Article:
n/t ≈ 39700000 {n = number of photons}
Now I divide this number by three hundred to get the number of eldctrons per time and then multiply by the charge of the electron to get the value of the current = 2.1 ×10^-14 A or 21fA.
So tiny did I do this right?

By the way the units for the work function was J
 
  • #5
NihalRi said:
{Ep= energy of photon=work function=3.4×10^-19J}

Are you sure?
What is the energy of a photon dependant on?
 
  • #6
AbhinavJ said:
Are you sure?
What is the energy of a photon dependant on?
AbhinavJ said:
Are you sure?
What is the energy of a photon dependant on?
hf, oh so I use this instead of the work function?
 
  • #7
NihalRi said:
hf, oh so I use this instead of the work function?
Yes!
 
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  • #8
NihalRi said:
hf, oh so I use this instead of the work function?
The work function is what determines the minimum photon energy to get photoelectric emission, but the way the problem is stated its effect is included in the wording. You get 1 electron per 300 photons regardless of the work function. If the problem had given just the incident power and frequency (assuming monochromatic light) then you would have had to have taken the work function into account, which varies from metal to metal.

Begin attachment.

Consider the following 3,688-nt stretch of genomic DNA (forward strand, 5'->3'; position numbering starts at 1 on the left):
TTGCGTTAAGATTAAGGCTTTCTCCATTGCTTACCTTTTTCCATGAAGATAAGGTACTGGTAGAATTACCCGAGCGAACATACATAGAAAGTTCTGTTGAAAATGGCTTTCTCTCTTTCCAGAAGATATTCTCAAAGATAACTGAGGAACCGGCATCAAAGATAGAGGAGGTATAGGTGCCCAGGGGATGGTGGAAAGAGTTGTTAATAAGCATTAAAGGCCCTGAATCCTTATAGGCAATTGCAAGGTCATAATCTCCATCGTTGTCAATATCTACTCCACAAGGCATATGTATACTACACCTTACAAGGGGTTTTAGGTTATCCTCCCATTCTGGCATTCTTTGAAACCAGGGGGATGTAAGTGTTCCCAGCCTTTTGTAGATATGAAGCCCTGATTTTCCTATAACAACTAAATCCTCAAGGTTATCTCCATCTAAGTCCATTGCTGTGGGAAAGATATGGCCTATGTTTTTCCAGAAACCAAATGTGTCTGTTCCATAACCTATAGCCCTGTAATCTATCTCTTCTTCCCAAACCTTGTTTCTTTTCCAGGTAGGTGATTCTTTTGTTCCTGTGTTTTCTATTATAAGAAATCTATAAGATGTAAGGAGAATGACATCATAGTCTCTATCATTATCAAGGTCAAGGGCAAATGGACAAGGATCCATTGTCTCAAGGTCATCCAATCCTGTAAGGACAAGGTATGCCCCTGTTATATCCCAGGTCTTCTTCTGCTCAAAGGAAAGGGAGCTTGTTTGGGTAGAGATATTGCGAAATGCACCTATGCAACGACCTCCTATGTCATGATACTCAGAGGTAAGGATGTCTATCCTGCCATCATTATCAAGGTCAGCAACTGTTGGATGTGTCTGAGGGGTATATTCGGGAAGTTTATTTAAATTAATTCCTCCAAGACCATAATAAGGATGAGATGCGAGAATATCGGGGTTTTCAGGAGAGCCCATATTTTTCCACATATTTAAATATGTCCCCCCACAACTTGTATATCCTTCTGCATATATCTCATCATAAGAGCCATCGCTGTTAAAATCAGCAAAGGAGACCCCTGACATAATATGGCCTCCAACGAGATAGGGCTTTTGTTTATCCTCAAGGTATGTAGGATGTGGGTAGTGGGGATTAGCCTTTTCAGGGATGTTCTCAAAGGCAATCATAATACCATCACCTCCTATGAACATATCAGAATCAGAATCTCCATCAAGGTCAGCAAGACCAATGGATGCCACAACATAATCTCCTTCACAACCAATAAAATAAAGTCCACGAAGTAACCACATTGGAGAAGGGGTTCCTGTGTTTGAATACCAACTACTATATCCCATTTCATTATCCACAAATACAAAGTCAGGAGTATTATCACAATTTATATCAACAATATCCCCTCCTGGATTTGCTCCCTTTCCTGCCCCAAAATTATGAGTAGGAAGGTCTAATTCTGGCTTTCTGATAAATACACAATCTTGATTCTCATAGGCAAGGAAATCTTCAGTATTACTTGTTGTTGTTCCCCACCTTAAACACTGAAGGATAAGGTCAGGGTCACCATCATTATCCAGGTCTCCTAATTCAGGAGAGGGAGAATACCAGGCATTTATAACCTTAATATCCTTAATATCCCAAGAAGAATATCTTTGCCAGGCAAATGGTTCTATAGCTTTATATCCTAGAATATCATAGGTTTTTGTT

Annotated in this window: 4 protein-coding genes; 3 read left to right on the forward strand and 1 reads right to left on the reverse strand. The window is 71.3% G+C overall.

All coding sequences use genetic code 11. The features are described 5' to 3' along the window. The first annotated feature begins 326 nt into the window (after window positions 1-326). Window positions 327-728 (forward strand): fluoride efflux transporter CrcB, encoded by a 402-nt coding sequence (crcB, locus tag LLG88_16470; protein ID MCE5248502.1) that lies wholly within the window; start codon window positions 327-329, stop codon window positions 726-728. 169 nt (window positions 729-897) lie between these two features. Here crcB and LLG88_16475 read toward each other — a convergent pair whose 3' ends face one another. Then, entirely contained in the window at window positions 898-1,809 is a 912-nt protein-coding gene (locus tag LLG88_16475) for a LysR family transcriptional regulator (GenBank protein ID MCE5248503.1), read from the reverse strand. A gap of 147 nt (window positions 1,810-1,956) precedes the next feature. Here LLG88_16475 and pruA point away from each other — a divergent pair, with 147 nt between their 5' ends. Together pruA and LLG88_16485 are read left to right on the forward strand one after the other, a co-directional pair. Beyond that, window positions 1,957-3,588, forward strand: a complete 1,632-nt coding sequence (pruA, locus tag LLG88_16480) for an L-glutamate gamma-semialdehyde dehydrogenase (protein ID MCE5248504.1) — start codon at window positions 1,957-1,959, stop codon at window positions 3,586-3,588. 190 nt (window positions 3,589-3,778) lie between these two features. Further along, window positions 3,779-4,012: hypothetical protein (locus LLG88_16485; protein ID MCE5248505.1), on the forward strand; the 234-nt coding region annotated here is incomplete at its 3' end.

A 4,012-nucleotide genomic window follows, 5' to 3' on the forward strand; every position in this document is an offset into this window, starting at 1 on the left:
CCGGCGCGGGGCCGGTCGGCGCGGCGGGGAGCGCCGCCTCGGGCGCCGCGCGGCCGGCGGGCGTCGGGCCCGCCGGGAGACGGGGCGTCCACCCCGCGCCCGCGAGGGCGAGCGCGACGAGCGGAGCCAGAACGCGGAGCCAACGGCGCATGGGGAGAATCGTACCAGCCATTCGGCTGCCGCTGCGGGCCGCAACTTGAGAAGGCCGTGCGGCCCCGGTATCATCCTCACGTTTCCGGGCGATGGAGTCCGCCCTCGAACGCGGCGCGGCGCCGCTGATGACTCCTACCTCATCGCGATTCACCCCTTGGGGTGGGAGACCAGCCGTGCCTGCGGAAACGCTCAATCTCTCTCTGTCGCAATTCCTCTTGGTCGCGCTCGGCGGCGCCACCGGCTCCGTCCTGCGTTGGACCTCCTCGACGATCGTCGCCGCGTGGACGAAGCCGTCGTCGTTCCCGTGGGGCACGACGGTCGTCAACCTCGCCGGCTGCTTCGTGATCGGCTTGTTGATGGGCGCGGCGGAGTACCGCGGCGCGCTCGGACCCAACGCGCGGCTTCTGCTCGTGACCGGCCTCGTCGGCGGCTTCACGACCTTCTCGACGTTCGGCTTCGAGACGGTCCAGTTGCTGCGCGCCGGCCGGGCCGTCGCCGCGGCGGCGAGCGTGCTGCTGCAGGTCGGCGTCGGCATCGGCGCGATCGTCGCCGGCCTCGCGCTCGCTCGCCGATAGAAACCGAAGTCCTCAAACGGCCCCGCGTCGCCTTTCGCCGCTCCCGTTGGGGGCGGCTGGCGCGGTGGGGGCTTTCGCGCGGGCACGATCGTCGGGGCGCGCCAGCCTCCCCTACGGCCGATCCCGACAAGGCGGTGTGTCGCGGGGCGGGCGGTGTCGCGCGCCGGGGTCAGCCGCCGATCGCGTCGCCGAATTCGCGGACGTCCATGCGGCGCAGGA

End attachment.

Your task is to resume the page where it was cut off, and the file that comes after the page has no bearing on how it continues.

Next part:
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1. What is the photoelectric effect?

The photoelectric effect is a phenomenon in which electrons are emitted from a material surface when it is exposed to light of a certain frequency or energy. This effect was first discovered by Heinrich Hertz in 1887 and explained by Albert Einstein in 1905.

2. How is current induced in the photoelectric effect?

Current is induced in the photoelectric effect when electrons are emitted from the material surface and travel through a circuit, creating an electric current. This occurs because the photons of light that hit the surface transfer their energy to the electrons, giving them enough energy to break free from the material.

3. What factors affect the amount of current induced in the photoelectric effect?

The amount of current induced in the photoelectric effect is affected by the intensity of the incident light, the frequency of the light, and the work function of the material. Higher intensity and frequency of light result in more electrons being emitted, while a higher work function requires more energy for electrons to be emitted.

4. How is the photoelectric effect used in technology?

The photoelectric effect is used in various technologies, such as solar cells, photodiodes, and photomultiplier tubes. These devices use the principle of the photoelectric effect to convert light energy into electrical energy, making them essential in many modern technologies.

5. What are the implications of the photoelectric effect on our understanding of light?

The photoelectric effect played a crucial role in the development of quantum mechanics and our understanding of the dual nature of light as both a particle and a wave. It also provided evidence for Einstein's theory of relativity and paved the way for the development of new technologies that rely on the properties of light.